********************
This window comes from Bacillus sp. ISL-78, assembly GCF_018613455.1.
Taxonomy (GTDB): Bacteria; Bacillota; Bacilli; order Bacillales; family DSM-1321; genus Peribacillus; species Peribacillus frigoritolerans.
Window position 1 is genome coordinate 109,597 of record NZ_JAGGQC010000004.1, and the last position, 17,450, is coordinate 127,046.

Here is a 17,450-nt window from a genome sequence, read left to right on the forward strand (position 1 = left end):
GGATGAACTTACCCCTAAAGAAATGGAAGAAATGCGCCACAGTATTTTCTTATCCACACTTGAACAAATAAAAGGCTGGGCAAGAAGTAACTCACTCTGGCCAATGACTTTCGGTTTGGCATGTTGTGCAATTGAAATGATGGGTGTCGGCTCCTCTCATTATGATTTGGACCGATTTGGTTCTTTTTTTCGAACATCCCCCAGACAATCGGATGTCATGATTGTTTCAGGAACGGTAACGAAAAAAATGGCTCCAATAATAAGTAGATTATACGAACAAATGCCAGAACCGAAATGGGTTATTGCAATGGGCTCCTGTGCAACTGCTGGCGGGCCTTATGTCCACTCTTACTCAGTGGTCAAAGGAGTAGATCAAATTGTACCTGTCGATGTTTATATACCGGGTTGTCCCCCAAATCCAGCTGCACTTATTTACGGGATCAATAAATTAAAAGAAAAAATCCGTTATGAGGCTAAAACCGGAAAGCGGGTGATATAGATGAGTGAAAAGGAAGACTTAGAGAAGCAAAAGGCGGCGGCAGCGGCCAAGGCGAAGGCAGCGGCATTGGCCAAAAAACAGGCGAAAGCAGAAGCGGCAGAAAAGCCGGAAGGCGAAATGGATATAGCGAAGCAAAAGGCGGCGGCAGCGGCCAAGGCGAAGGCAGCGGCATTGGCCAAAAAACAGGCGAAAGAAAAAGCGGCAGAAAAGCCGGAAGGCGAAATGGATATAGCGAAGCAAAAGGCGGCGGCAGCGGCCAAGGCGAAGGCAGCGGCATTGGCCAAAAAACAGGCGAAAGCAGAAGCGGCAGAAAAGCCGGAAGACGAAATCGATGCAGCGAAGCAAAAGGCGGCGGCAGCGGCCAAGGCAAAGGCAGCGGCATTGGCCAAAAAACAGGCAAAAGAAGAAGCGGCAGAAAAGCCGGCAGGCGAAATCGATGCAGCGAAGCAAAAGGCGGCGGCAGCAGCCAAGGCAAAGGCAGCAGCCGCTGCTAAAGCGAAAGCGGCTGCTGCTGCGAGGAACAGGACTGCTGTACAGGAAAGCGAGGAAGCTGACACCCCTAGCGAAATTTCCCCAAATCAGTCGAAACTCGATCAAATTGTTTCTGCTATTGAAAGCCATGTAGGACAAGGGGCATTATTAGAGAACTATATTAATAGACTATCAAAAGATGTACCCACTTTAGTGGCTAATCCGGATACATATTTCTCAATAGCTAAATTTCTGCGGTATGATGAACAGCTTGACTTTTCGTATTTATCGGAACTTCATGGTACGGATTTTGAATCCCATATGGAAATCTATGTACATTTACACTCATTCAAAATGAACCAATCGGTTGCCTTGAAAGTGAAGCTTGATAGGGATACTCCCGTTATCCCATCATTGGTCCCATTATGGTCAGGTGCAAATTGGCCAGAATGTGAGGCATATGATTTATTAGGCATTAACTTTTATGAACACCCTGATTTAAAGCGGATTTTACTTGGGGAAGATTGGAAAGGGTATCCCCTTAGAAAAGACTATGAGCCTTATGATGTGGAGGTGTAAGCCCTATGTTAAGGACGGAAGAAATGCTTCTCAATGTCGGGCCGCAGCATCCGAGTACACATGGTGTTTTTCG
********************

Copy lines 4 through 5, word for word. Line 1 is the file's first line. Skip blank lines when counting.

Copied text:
Here is a 17,450-nt window from a genome sequence, read left to right on the forward strand (position 1 = left end):
GGATGAACTTACCCCTAAAGAAATGGAAGAAATGCGCCACAGTATTTTCTTATCCACACTTGAACAAATAAAAGGCTGGGCAAGAAGTAACTCACTCTGGCCAATGACTTTCGGTTTGGCATGTTGTGCAATTGAAATGATGGGTGTCGGCTCCTCTCATTATGATTTGGACCGATTTGGTTCTTTTTTTCGAACATCCCCCAGACAATCGGATGTCATGATTGTTTCAGGAACGGTAACGAAAAAAATGGCTCCAATAATAAGTAGATTATACGAACAAATGCCAGAACCGAAATGGGTTATTGCAATGGGCTCCTGTGCAACTGCTGGCGGGCCTTATGTCCACTCTTACTCAGTGGTCAAAGGAGTAGATCAAATTGTACCTGTCGATGTTTATATACCGGGTTGTCCCCCAAATCCAGCTGCACTTATTTACGGGATCAATAAATTAAAAGAAAAAATCCGTTATGAGGCTAAAACCGGAAAGCGGGTGATATAGATGAGTGAAAAGGAAGACTTAGAGAAGCAAAAGGCGGCGGCAGCGGCCAAGGCGAAGGCAGCGGCATTGGCCAAAAAACAGGCGAAAGCAGAAGCGGCAGAAAAGCCGGAAGGCGAAATGGATATAGCGAAGCAAAAGGCGGCGGCAGCGGCCAAGGCGAAGGCAGCGGCATTGGCCAAAAAACAGGCGAAAGAAAAAGCGGCAGAAAAGCCGGAAGGCGAAATGGATATAGCGAAGCAAAAGGCGGCGGCAGCGGCCAAGGCGAAGGCAGCGGCATTGGCCAAAAAACAGGCGAAAGCAGAAGCGGCAGAAAAGCCGGAAGACGAAATCGATGCAGCGAAGCAAAAGGCGGCGGCAGCGGCCAAGGCAAAGGCAGCGGCATTGGCCAAAAAACAGGCAAAAGAAGAAGCGGCAGAAAAGCCGGCAGGCGAAATCGATGCAGCGAAGCAAAAGGCGGCGGCAGCAGCCAAGGCAAAGGCAGCAGCCGCTGCTAAAGCGAAAGCGGCTGCTGCTGCGAGGAACAGGACTGCTGTACAGGAAAGCGAGGAAGCTGACACCCCTAGCGAAATTTCCCCAAATCAGTCGAAACTCGATCAAATTGTTTCTGCTATTGAAAGCCATGTAGGACAAGGGGCATTATTAGAGAACTATATTAATAGACTATCAAAAGATGTACCCACTTTAGTGGCTAATCCGGATACATATTTCTCAATAGCTAAATTTCTGCGGTATGATGAACAGCTTGACTTTTCGTATTTATCGGAACTTCATGGTACGGATTTTGAATCCCATATGGAAATCTATGTACATTTACACTCATTCAAAATGAACCAATCGGTTGCCTTGAAAGTGAAGCTTGATAGGGATACTCCCGTTATCCCATCATTGGTCCCATTATGGTCAGGTGCAAATTGGCCAGAATGTGAGGCATATGATTTATTAGGCATTAACTTTTATGAACACCCTGATTTAAAGCGGATTTTACTTGGGGAAGATTGGAAAGGGTATCCCCTTAGAAAAGACTATGAGCCTTATGATGTGGAGGTGTAAGCCCTATGTTAAGGACGGAAGAAATGCTTCTCAATGTCGGGCCGCAGCATCCGAGTACACATGGTGTTTTTCG